Here are some of the places where you can find zig zag lines:

  • Near schools
  • Near hospitals
  • Near fire stations
  • Near ambulance stations
  • Near police stations
  • Near bus stops
  • Near railway stations
  • Near pedestrian crossings
  • Near traffic lights

If you are unsure whether or not you can park in a zig zag zone, it is always best to err on the side of caution and find a different place to park.

On-street parking restrictions

If you are utilising a free parking spot that is on-street, there are regulations as to how you can park your car. Whilst some of these are not legal requirements, they do make it safe for yourself as well as other road users.

  • You must not park against the flow of traffic
  • Fog Lights and headlights must be switched off when parked
  • The handbrake must be applied
  • Check before opening doors into traffic
  • Allow children to exit via the pavement

There are some legal parking restrictions that are outlined in the Highway Code that are important to know about so you can prevent a parking ticket. You must not park:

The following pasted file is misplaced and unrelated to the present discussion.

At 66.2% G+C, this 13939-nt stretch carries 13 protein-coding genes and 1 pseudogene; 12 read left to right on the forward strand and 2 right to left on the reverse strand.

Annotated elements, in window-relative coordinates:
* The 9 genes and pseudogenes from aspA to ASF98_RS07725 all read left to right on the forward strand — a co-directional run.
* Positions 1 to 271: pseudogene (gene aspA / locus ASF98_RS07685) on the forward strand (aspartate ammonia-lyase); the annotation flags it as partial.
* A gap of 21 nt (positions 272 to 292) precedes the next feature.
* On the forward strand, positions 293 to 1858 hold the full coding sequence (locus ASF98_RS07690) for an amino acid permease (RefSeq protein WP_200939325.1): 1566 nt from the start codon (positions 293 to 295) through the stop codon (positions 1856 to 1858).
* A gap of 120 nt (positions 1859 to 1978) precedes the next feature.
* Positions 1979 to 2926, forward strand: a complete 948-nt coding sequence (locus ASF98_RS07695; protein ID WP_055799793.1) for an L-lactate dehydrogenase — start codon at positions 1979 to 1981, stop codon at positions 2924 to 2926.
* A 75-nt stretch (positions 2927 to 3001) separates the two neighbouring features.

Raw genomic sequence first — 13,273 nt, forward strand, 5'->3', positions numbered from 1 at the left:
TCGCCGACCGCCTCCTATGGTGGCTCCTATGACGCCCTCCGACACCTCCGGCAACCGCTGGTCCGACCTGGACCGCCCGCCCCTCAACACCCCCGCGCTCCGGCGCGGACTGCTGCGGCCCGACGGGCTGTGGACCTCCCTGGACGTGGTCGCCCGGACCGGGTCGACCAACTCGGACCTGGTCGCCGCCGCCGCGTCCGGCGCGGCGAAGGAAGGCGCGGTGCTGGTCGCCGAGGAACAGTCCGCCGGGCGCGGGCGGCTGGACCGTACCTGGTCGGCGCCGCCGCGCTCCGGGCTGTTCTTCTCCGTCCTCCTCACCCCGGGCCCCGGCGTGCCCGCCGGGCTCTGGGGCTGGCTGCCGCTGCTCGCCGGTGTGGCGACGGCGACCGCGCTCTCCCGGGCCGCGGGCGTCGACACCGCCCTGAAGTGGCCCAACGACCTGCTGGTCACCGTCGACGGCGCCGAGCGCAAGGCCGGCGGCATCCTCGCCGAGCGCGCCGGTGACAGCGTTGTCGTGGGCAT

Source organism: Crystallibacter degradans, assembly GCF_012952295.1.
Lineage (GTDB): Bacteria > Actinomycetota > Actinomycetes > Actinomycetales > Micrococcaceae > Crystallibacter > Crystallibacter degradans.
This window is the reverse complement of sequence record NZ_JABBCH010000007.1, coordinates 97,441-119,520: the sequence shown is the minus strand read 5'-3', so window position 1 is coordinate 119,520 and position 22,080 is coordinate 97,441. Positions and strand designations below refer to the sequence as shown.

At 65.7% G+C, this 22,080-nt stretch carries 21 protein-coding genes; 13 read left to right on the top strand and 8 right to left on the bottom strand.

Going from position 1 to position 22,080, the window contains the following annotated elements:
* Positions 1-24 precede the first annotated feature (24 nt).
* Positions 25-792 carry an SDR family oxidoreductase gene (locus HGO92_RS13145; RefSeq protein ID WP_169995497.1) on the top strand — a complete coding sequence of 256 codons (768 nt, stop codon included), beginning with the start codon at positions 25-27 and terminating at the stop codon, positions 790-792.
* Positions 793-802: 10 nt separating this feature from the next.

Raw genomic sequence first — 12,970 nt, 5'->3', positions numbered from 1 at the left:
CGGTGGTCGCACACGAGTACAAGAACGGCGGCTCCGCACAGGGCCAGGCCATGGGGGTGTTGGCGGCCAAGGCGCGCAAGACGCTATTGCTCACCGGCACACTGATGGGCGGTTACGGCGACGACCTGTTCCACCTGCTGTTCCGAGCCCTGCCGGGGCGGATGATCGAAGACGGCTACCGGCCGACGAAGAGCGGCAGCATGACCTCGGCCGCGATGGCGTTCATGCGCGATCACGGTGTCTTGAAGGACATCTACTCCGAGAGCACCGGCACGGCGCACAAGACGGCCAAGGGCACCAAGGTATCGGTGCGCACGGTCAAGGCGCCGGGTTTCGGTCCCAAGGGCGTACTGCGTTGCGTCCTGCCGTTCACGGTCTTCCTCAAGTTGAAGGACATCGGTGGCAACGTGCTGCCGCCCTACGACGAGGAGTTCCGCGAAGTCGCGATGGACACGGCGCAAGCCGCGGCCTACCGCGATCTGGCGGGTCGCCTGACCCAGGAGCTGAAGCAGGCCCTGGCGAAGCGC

• On a cycle track
  • In a taxi bay
  • On or near a pedestrian crossing (zig zag lines)
  • Red or double Yellow lines
  • An Urban Clearway during operational hours
  • A carriageway or hard shoulder

When parking in residential areas, you must not park:

  • At a bus stop
  • Near a school entrance
  • Where you obstruct emergency vehicles
  • Within 10 metres of a junction
  • On or near the brow of a hill
  • On a bend
  • Where you obstruct entrance to a property
  • On a lowered kerb (designed for wheelchair users)

Understanding these restrictions means you are safe in the knowledge that when you find a free parking spot, you aren’t likely to end up with a parking ticket.

Always check for any newly installed parking restriction signage before leaving your vehicle.

Information was last updated on October 11th, 2023